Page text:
In the film “Up in the Air,” George Clooney plays Ryan Bingham, whose career takes him all over the country to fire employees for companies that are downsizing. Ryan moves through life quickly, precisely, and without hesitation. He wields the machete of professional job termination with efficiency and (at least superficial) kindness, and once he has finished a job, he doesn’t look back. As Ryan tells a rapt audience of colleagues in a distinctly Aries-tinged monologue, “The slower we move, the faster we die. Make no mistake, moving is living. Some animals were meant to carry each other, to live symbiotically over a lifetime. Star crossed lovers, monogamous swans. We are not swans. We are sharks.”
But at the zenith of his career, Ryan’s lifestyle of perpetual travel and unfettered independence is threatened both by new technology that could mean an end to his solitary life on the road, and by the realization that relationships mean more to him than he’d suspected.
Clooney’s Aries-like character (a confirmed bachelor) encounters the Libran other in the form of a fetching woman he meets on the road, but also in the wedding that reunites him with his family. Ryan seems surprised at the tenderness he feels for the sisters he essentially abandoned when he left their prosaic home town. As he tries – tentatively – to reconnect with them, he finds that they, too, have moved on, and that there is no easy place for him in their lives. Not only is his bachelor apartment in far-away Omaha stark, utilitarian, and not really a home; but he finds he doesn’t belong among his family, either. When someone on an airplane asks where he’s from, he simply answers, “Here.”
The man who is reluctant to marry is a stereotype that launched a thousand self-help books. And as countless generations have found, leaving home to conquer far away lands means jumping—perhaps permanently—from the warm, Cancerian waters of family. Not to mention that the Capricorn career in which you have taken refuge from the demands of a partner or family may eventually pose an equal threat to individuality and mobility. As Ryan Bingham and his hapless victims found out, you can quickly find yourself out of a job (especially with transiting Saturn in Capricorn, headed toward Pluto), or with your entire way of life threatened by new ways of doing things.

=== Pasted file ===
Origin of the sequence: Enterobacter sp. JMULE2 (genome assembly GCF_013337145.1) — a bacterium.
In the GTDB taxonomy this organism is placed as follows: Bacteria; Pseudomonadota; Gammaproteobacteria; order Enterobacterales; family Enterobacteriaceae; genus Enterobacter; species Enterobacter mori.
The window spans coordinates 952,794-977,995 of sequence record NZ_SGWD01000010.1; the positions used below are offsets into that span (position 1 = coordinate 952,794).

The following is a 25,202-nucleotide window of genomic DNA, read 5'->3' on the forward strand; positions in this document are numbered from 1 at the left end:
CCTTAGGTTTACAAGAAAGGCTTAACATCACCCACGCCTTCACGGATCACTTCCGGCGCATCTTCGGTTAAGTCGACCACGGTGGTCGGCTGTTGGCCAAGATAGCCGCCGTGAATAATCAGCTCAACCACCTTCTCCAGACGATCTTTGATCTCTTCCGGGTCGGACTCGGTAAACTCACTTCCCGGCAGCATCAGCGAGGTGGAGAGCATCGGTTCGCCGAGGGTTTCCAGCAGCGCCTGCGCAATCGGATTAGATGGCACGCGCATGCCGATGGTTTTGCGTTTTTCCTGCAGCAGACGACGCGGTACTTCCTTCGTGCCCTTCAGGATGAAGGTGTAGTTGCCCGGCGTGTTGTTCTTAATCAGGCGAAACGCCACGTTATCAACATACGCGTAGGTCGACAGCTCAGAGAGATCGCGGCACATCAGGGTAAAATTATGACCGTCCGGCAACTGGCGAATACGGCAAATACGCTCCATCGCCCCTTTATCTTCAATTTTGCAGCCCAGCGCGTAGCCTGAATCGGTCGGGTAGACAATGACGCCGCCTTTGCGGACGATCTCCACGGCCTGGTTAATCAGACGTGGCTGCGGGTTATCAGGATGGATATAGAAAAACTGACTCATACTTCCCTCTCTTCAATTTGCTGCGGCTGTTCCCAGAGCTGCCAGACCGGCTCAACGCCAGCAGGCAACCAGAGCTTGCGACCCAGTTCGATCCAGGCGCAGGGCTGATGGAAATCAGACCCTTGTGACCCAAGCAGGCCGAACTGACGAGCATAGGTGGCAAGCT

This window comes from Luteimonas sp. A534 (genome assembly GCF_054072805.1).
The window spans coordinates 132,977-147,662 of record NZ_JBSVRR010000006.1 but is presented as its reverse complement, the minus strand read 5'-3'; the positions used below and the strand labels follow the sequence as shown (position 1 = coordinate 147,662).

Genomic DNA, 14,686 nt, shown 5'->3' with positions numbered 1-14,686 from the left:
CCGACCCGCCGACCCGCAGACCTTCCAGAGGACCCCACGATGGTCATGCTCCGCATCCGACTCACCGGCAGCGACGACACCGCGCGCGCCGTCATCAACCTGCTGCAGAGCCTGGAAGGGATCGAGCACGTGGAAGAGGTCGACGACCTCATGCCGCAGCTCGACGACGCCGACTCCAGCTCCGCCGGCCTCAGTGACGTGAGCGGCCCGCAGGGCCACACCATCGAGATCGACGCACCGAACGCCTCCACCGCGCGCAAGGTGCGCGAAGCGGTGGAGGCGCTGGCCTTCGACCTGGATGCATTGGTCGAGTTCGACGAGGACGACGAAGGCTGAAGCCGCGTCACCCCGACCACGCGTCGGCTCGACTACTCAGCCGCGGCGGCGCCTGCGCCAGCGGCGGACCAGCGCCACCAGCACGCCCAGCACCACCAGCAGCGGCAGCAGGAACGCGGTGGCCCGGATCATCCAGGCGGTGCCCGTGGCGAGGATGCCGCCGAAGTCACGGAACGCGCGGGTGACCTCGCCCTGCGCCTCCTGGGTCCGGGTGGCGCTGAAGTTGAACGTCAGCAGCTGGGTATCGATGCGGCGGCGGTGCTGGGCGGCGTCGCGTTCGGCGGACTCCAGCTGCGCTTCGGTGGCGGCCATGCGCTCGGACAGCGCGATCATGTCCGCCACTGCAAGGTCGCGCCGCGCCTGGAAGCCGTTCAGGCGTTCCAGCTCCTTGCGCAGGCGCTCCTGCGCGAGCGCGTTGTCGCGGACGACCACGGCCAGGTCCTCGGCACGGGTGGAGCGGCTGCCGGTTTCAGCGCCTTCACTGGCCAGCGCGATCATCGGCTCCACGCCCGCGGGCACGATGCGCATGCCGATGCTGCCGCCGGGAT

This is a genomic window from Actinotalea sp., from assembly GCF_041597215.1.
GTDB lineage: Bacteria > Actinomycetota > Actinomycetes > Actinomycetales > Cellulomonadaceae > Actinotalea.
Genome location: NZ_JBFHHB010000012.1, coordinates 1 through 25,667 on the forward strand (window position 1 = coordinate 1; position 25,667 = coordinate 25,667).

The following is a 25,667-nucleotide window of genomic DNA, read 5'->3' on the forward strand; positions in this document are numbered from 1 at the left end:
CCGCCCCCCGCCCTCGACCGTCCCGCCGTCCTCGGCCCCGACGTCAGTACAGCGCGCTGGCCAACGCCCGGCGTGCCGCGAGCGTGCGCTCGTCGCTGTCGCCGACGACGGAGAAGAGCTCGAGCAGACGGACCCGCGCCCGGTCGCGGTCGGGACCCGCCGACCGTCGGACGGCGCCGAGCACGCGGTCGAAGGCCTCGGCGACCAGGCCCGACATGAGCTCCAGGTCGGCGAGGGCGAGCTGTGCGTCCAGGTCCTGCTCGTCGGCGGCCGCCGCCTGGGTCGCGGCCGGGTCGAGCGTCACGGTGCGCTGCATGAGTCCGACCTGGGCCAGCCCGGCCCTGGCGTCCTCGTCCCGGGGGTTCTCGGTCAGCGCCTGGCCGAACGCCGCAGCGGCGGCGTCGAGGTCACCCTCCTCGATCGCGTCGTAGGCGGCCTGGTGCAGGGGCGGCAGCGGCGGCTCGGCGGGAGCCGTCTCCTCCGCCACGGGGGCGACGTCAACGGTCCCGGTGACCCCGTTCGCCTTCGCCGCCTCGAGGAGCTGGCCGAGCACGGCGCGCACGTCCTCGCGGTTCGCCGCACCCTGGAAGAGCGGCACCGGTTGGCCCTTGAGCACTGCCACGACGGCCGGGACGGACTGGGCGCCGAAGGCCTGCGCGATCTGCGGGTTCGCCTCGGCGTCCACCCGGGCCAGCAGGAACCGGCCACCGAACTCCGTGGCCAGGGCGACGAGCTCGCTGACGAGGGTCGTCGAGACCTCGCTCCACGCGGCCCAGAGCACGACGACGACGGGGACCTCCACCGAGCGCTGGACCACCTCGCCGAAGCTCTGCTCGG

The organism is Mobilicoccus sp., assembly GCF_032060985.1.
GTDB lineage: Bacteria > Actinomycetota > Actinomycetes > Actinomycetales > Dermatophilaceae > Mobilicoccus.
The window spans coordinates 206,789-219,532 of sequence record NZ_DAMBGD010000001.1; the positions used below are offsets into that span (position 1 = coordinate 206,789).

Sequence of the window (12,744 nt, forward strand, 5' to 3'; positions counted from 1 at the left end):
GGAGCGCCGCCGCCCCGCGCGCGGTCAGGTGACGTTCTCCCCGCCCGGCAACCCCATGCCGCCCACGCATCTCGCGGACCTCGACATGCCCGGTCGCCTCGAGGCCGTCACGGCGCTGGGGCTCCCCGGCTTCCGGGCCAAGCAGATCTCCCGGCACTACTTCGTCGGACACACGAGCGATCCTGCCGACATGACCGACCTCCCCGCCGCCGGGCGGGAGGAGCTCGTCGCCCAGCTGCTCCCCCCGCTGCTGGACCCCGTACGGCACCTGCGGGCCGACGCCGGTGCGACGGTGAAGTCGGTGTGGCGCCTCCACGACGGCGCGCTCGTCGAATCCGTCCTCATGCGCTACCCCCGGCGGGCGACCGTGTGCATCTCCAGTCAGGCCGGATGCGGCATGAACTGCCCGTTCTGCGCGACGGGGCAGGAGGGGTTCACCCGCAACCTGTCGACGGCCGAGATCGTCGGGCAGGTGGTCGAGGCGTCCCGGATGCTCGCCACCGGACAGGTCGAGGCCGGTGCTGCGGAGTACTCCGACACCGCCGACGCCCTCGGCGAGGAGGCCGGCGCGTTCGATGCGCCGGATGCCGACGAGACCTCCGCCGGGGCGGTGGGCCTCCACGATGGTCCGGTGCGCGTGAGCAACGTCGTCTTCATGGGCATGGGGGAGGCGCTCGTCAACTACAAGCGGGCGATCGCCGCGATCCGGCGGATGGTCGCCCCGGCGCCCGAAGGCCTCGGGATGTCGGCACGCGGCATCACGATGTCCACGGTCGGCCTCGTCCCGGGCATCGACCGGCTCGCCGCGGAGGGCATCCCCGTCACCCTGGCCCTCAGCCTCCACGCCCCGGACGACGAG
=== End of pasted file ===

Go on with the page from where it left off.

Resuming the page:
Then, too, one reaches a point in life when it becomes difficult to switch careers—not only because of our obligations to others, but also because fitting into corporate machinery inevitably requires that we check some measure of autonomy at the door. And once it’s been surrendered, it can be difficult to reclaim.
That is the work of each year’s Full Moon in Aries: balancing the needs of self with those of community. Who are you, apart from your family, your career, and your partner? Among the cardinal compass points that orient us to our world, the point of self—the rogue element that is seen as a potential threat to the security of family, the order of society, and the fidelity of marriage—is one that is often misunderstood. Unless we’re true to who we are and our needs, we can’t be fully present with others. But like Ryan Bingham, we might lean a little too hard into a self-serving version of individualism, hiding in our work (this Full Moon is square hard-working Saturn in Capricorn), failing to nurture relationships, and ending up isolated.
But that’s when we’re not getting Aries right. As a midpoint between Cancer and Capricorn, the parental signs, I find it helpful to think of Aries as a symbol of the divine spark, the catalytic impulse that united your parents in an act of creation. It is the part of you that won out over all the other spermatozoa in the race to fertilize the egg, the part that emerged from your mother’s body bloody and screaming and ready to fight for what it needs. The part of you that is, simply, unalterably, matchlessly, you.
Even if you have no planets, nor the Ascendant or Midheaven in this sign, Aries is simmering somewhere in your horoscope, calling the shots from a house cusp or two, or hiding out intercepted in a house. He’s the symbol of pure, unbridled life force, the energy to explore and conquer new territory. Unless you were born with Mars, his ruling planet, in a more strategic sign (say, Libra or Capricorn) or aspect (such as to Saturn), this is not a part of you that thinks ahead and tries to figure out how to capitalize on all that energy. It is, rather, the part of you that simply loves to be in motion, conquering new lands and rising to new challenges.
Standing at this Aries Full Moon crossroads, remember to feed this part of yourself with just as much food and oxygen as you give to your family, partners, and worldly responsibilities. When it is well and properly fed, the Aries spark will lead you in exciting new directions that make you feel alive. But when individualism becomes an excuse for letting others down or failing to really connect, it can turn into a shark—gliding silently, dangerously, and hungrily just beneath the calm surface of your life, waiting to take a bite.